Following weeks of training camp and three preseason games, the New England Patriots have settled on a starting quarterback. Rookie Mac Jones beat out incumbent Cam Newton, who the team released Tuesday, and will lead the New England offense in its Week 1 matchup against the Miami Dolphins.
Rookie Mac Jones is the QB1 in New England. https://t.co/XWRpAH4u0f
— Ari Meirov (@MySportsUpdate) August 31, 2021
Jones, who had one of the best seasons last year since PFF started grading college players, looked NFL-ready through each of his preseason games, and he now begins a new era in New England.
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Take the UNDER on Patriots' win total: Bookmakers reacted positively to the Patriots drafting Mac Jones, bumping the Patriots' win total up a half-game to 9.5 as a result. Jones being announced as the starter is the best short- and long-term option for the Patriots — and the only way they get close to achieving lofty betting market expectations.
PFF's Power Rankings have them as a middle-of-the-pack team, providing little hope they go over 9.5 wins. PFF's season simulation does bump up New England's season-long win total projections from 7.5 to 7.8 wins, but the team should still fall well short of the betting market expectation.
Take the OVER on Damien Harris‘ rushing yards prop: Harris has seen his fantasy stock skyrocket this offseason, with most projecting him to be a two-down back for the Patriots. His rushing yardage prop opened at 800.5 before moving up to 845.5 yards based on heavy action on the over.
PFF's fantasy projections for Harris are now over this number with Jones starting at quarterback over Newton. Given Jones' lack of mobility, Harris should see an increase in rush attempts. That newfound volume should allow him to sail over this prop number, with the initial adjustment not fully capturing the change to his outlook.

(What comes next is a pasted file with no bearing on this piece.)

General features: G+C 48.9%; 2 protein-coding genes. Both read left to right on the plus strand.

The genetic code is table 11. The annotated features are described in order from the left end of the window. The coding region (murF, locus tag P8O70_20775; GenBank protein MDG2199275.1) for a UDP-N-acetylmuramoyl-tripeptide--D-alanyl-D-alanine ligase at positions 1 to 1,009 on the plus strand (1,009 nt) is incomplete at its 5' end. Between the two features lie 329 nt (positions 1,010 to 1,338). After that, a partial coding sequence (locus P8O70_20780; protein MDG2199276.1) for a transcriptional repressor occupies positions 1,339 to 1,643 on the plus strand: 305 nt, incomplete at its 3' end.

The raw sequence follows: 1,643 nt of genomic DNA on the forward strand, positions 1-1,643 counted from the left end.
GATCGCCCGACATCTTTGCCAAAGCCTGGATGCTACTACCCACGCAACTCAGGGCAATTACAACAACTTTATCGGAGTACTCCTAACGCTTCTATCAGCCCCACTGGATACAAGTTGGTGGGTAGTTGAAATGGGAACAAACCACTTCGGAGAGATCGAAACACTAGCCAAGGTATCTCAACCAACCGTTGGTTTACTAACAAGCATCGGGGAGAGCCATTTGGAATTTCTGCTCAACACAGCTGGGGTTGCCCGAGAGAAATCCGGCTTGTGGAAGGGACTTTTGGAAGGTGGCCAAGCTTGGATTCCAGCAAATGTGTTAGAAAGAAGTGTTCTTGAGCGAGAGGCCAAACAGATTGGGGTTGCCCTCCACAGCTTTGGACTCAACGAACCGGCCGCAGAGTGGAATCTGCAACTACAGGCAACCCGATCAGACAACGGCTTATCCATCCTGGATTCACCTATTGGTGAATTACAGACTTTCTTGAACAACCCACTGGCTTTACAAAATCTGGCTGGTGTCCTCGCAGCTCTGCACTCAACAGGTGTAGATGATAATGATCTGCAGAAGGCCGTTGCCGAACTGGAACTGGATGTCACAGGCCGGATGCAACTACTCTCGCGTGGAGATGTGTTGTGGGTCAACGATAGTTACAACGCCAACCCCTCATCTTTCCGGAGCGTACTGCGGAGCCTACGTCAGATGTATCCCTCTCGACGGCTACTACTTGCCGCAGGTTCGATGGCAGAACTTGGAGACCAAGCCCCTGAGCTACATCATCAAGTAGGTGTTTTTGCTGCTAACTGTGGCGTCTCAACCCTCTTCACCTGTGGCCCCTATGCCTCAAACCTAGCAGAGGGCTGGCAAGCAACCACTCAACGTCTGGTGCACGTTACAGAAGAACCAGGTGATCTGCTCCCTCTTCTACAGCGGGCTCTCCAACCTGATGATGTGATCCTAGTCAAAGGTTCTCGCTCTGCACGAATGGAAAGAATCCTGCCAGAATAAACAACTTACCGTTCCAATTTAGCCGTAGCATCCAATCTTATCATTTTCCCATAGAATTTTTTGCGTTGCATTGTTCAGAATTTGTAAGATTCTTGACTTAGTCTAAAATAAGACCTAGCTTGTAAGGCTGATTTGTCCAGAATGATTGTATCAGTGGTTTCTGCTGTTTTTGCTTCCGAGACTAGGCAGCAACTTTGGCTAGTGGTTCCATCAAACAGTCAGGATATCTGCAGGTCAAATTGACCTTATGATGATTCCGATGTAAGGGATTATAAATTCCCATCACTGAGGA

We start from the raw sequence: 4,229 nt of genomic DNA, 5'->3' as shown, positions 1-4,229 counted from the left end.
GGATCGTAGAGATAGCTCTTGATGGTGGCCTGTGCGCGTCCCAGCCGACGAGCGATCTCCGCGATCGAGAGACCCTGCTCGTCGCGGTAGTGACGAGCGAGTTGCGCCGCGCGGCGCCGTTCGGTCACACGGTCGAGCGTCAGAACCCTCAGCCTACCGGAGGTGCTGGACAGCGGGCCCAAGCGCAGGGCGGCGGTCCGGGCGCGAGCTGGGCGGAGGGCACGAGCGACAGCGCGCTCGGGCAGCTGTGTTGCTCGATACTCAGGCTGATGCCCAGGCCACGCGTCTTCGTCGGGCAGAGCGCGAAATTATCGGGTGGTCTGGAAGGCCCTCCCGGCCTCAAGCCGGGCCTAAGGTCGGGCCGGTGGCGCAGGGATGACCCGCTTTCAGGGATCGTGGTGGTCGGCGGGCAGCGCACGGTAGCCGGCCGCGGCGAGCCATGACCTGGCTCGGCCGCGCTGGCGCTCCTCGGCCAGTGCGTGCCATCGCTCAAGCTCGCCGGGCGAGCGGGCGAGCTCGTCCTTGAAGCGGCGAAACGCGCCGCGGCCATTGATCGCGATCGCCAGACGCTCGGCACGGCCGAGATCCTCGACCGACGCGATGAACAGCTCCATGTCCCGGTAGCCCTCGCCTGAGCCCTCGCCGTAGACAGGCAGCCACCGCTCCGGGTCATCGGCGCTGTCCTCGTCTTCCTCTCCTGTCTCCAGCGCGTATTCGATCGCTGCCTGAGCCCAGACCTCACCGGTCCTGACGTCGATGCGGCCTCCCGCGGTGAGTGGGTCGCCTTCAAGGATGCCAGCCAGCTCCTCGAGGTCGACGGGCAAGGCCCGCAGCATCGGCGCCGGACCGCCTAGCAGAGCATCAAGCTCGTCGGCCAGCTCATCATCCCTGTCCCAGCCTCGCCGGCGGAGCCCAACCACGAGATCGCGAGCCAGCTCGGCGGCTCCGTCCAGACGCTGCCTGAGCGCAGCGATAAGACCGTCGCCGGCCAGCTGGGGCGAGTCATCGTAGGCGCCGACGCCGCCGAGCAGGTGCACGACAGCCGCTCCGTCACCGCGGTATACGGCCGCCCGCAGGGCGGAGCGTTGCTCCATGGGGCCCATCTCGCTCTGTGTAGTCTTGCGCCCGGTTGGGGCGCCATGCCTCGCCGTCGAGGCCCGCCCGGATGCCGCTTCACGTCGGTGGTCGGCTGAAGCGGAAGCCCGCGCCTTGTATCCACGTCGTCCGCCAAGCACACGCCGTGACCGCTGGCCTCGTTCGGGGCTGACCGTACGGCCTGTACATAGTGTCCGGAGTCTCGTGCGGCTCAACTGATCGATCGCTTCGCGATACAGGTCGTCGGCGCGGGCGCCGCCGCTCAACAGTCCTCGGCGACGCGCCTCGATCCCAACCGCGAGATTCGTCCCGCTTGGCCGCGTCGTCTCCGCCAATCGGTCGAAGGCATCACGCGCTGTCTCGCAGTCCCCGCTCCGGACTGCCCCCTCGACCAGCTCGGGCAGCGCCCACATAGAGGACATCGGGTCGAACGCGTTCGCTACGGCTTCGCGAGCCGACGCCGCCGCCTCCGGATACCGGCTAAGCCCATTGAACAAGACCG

Stock up for Jakobi Meyers and all New England pass-catchers: Expect the Patriots’ passing attack to be vastly improved Jones under center. The rookie is more accurate than Newton, having earned college football's best adjusted completion rate with screens removed in 2020 (80%). The offense will skew more pass-heavy with him under center, which will create more opportunities for the skill position players.
Expect more touchdowns for RB Damien Harris: Newton led all quarterbacks in rushing touchdowns (12) and carries inside the five-yard line (22) last season. Jones won’t be a threat to call his own number at the goal line, which will give the Patriots’ No. 1 running back a chance to see larger spikes in fantasy production. Click here for PFF's fantasy projections for all Patriots skill position players!
Target Patriots tight ends: No team is going to run 12 personnel more than the Patriots in 2021 with Jonnu Smith and Hunter Henry. They are both being undervalued because the market can’t peg one as the superior option, but each will see plenty of involvement to be fantasy-viable. Jones ranked fourth in PFF grade (91.9), first in completion rate (78.1%) and fourth in passer rating (138.4) last year with 12 personnel.
Mac Jones' near-flawless preseason: He recorded a 92.2 PFF grade this preseason, the third-best mark in the league. He avoided registering any turnover-worthy plays, too. Click here to explore all of Jones' advanced stats from the 2021 preseason!
First-round rookie quarterbacks | 2021 preseason
|Player||PFF grade||Accurate pass %||Big-time throw %|
|Trevor Lawrence||78.3 (10th)||58.5% (22nd)||4.5% (t-22nd)|
|Zach Wilson||85.7 (N/A)||64.7% (N/A)||9.1% (N/A)|
|Trey Lance||56.7 (46th)||47.4% (48th)||4.5% (t-22nd)|
|Justin Fields||67.6 (20th)||38.3% (59th)||5.7% (t-13th)|
|Mac Jones||92.2 (2nd)||70.8% (3rd)||6.9% (7th)|
Box score doesn't do Jones' preseason performances justice: While he found the endzone just once and averaged 7.5 yards per attempt, it is important to note that two of his best passes landed incomplete. His four big-time throws this preseason tied for the second-most at the position.
Jones was tested in different game situations: Jones got several chances throughout the preseason to run a variety of in-game situations, including the two-minute drill. On the practice field, the first-round pick saw valuable reps as the starter when Newton had to miss practice due to COVID-19 protocols.